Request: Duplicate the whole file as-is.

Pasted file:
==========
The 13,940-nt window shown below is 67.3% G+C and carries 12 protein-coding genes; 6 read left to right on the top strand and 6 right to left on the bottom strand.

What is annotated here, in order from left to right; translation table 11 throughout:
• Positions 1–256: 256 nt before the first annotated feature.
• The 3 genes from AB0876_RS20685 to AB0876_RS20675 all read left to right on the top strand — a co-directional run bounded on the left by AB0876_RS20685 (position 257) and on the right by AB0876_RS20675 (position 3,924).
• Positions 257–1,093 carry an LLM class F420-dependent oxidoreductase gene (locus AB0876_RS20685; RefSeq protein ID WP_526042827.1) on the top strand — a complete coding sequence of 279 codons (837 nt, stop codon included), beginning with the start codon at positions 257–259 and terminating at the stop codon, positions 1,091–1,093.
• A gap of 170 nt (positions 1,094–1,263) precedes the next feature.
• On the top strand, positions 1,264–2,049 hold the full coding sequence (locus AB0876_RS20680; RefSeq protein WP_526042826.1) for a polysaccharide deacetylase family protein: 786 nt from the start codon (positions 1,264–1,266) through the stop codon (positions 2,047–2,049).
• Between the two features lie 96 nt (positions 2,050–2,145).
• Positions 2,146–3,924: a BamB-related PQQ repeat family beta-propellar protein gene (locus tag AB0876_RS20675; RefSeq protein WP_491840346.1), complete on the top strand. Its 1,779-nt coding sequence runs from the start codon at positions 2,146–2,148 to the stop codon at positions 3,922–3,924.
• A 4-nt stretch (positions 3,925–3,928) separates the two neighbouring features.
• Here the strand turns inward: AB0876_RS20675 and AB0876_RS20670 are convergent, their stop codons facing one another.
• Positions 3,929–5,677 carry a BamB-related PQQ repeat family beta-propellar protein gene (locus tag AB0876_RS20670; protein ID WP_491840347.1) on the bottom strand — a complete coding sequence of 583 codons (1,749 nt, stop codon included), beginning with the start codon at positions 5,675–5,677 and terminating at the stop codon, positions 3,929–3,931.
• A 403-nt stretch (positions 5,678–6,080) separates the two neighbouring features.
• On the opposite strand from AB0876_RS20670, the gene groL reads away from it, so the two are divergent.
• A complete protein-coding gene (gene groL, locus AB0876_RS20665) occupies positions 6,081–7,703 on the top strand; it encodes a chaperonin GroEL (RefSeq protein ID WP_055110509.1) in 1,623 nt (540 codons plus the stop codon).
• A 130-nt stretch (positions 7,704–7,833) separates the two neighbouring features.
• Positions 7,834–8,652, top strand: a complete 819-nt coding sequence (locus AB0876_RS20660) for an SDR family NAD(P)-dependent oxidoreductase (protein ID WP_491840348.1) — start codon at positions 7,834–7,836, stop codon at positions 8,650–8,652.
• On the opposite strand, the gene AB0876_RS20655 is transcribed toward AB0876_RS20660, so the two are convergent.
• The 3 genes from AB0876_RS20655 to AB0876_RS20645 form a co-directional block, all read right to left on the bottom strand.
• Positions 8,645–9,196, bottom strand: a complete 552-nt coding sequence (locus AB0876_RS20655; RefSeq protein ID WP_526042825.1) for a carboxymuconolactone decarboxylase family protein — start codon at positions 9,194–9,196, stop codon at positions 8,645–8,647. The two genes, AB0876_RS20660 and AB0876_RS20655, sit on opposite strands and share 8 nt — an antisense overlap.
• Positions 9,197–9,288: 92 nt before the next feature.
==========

The 13,940-nt window shown below is 67.3% G+C and carries 12 protein-coding genes; 6 read left to right on the top strand and 6 right to left on the bottom strand.

What is annotated here, in order from left to right; translation table 11 throughout:
• Positions 1–256: 256 nt before the first annotated feature.
• The 3 genes from AB0876_RS20685 to AB0876_RS20675 all read left to right on the top strand — a co-directional run bounded on the left by AB0876_RS20685 (position 257) and on the right by AB0876_RS20675 (position 3,924).
• Positions 257–1,093 carry an LLM class F420-dependent oxidoreductase gene (locus AB0876_RS20685; RefSeq protein ID WP_526042827.1) on the top strand — a complete coding sequence of 279 codons (837 nt, stop codon included), beginning with the start codon at positions 257–259 and terminating at the stop codon, positions 1,091–1,093.
• A gap of 170 nt (positions 1,094–1,263) precedes the next feature.
• On the top strand, positions 1,264–2,049 hold the full coding sequence (locus AB0876_RS20680; RefSeq protein WP_526042826.1) for a polysaccharide deacetylase family protein: 786 nt from the start codon (positions 1,264–1,266) through the stop codon (positions 2,047–2,049).
• Between the two features lie 96 nt (positions 2,050–2,145).
• Positions 2,146–3,924: a BamB-related PQQ repeat family beta-propellar protein gene (locus tag AB0876_RS20675; RefSeq protein WP_491840346.1), complete on the top strand. Its 1,779-nt coding sequence runs from the start codon at positions 2,146–2,148 to the stop codon at positions 3,922–3,924.
• A 4-nt stretch (positions 3,925–3,928) separates the two neighbouring features.
• Here the strand turns inward: AB0876_RS20675 and AB0876_RS20670 are convergent, their stop codons facing one another.
• Positions 3,929–5,677 carry a BamB-related PQQ repeat family beta-propellar protein gene (locus tag AB0876_RS20670; protein ID WP_491840347.1) on the bottom strand — a complete coding sequence of 583 codons (1,749 nt, stop codon included), beginning with the start codon at positions 5,675–5,677 and terminating at the stop codon, positions 3,929–3,931.
• A 403-nt stretch (positions 5,678–6,080) separates the two neighbouring features.
• On the opposite strand from AB0876_RS20670, the gene groL reads away from it, so the two are divergent.
• A complete protein-coding gene (gene groL, locus AB0876_RS20665) occupies positions 6,081–7,703 on the top strand; it encodes a chaperonin GroEL (RefSeq protein ID WP_055110509.1) in 1,623 nt (540 codons plus the stop codon).
• A 130-nt stretch (positions 7,704–7,833) separates the two neighbouring features.
• Positions 7,834–8,652, top strand: a complete 819-nt coding sequence (locus AB0876_RS20660) for an SDR family NAD(P)-dependent oxidoreductase (protein ID WP_491840348.1) — start codon at positions 7,834–7,836, stop codon at positions 8,650–8,652.
• On the opposite strand, the gene AB0876_RS20655 is transcribed toward AB0876_RS20660, so the two are convergent.
• The 3 genes from AB0876_RS20655 to AB0876_RS20645 form a co-directional block, all read right to left on the bottom strand.
• Positions 8,645–9,196, bottom strand: a complete 552-nt coding sequence (locus AB0876_RS20655; RefSeq protein ID WP_526042825.1) for a carboxymuconolactone decarboxylase family protein — start codon at positions 9,194–9,196, stop codon at positions 8,645–8,647. The two genes, AB0876_RS20660 and AB0876_RS20655, sit on opposite strands and share 8 nt — an antisense overlap.
• Positions 9,197–9,288: 92 nt before the next feature.